29 March 2021
On 24 March 2021, we recommended that until memoranda issued by the Army and Air Force suspending participation in Military Saves Month are superseded or rescinded, all bank branches operating on Army and Air Force installations should discontinue their Military Saves activities. This morning, the DoD Office of Financial Readiness clarified those memoranda.
In an email, Andy Cohen, the office’s director, advised that these memoranda are “addressed to and directed at [Army and Air Force] internal operations.” They are “not addressed to, or directed at, on-base financial institutions and [do] not limit an on-base financial institution’s business operations that occur within the lease of an on-installation financial institution and do not involve DoD participation.” In other words, your on-base banks may resume planning and executing its Military Saves Month activities as long as those activities, if they involve the Military Saves organization, do not also involve DoD participation.
I have set out my entire exchange with Mr. Cohen, appropriately highlighted, below. I recommend you keep it handy in the event your Military Saves activities are questioned by installation personnel.
All the best,
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Good morning Steve,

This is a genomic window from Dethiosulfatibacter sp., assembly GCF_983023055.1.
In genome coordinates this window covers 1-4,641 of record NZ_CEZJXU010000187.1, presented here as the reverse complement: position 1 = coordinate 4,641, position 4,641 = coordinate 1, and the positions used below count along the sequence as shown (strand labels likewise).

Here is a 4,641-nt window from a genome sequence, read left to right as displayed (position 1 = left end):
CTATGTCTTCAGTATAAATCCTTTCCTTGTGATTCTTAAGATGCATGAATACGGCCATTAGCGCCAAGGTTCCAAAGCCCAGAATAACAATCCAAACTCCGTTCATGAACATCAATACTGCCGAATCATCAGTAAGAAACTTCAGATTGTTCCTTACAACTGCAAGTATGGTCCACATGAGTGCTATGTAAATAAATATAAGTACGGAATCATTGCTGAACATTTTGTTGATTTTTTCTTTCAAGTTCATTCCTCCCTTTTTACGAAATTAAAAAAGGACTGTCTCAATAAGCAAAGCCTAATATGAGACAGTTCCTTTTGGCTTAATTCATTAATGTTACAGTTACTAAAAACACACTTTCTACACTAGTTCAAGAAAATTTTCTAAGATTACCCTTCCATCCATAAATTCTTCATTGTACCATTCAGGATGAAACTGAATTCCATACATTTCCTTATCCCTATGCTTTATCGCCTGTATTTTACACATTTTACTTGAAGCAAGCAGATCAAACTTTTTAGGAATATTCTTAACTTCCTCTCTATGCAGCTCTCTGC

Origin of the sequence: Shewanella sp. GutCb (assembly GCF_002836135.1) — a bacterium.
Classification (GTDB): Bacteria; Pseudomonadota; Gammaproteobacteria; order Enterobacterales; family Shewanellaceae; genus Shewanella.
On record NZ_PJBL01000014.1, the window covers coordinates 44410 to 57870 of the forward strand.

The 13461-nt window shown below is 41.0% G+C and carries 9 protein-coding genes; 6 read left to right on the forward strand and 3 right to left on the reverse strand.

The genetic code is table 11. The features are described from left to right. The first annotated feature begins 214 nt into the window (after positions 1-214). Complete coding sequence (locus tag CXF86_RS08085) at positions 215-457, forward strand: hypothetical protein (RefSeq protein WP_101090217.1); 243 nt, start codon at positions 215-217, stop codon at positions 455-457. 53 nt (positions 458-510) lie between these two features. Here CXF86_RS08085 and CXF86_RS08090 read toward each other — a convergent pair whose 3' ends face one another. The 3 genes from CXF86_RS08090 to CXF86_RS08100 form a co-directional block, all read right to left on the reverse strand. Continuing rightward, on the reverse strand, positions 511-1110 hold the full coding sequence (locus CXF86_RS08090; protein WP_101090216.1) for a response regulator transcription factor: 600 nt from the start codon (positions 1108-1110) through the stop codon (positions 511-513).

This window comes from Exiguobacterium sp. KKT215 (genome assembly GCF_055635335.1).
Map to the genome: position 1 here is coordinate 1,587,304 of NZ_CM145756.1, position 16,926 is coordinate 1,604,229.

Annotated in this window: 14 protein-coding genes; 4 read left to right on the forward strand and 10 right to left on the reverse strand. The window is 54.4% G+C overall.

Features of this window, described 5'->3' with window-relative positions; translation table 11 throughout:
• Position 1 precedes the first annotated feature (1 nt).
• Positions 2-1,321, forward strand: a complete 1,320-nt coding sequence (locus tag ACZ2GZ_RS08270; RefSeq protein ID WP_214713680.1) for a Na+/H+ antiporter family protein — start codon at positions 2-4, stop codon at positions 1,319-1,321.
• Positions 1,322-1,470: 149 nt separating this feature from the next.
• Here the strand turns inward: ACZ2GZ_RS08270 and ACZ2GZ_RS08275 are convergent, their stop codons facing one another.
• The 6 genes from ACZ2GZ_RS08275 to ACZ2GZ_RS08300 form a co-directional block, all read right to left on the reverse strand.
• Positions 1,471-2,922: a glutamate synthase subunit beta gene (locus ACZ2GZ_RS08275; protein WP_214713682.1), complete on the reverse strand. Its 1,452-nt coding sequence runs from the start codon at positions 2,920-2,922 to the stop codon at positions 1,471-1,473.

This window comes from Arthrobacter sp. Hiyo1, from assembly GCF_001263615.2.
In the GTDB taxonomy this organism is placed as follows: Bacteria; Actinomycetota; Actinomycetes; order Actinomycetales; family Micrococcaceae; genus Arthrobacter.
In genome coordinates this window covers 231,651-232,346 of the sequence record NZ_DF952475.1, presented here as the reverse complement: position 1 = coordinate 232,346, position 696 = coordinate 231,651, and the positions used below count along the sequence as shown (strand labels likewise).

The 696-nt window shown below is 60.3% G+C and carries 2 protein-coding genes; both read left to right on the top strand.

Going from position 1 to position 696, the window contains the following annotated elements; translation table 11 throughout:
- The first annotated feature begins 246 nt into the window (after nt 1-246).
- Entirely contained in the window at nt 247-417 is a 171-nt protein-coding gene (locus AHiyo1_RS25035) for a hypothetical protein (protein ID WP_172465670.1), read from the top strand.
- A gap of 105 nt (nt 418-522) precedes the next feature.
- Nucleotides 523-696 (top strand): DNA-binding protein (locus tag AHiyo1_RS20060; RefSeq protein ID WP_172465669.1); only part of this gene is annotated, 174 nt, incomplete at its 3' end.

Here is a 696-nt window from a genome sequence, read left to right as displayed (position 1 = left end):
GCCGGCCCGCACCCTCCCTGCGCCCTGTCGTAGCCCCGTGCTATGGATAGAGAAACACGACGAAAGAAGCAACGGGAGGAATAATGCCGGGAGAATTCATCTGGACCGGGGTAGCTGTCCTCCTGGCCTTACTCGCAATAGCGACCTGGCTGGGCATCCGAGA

Thank you again for your emails concerning the Departments of the Army and Air Force, and the Consumer Federation of America’s Military Saves program.
The Military Departments’ acceptance and use of a 501(c)(3) non-Federal entities’ (NFE) resources in providing installation financial education programs and materials is primarily governed by DoDI 1344.07. The DoDI details certain actions required by both the Military Department and NFE concerned. In addition to meeting these requirements, the DoDI provides the Military Departments discretion in approving NFEs and accepting their programs or materials for use, to ensure such resources meet the Services’ needs as determined by each Service.
Military Departments may be engaged in pre-decisional or other transactional activities involving an NFE which may involve a number of areas such as compliance, terms of service, or items of a proprietary concern to an NFE’s business operations. Therefore, it is not appropriate for the Department to publicly discuss these activities with the general public or other third parties, such as another NFE. However, I can share that both the Army’s’ and Air Force’s actions are consistent with the DoDI and other DoD policy guidance, to include the FMR.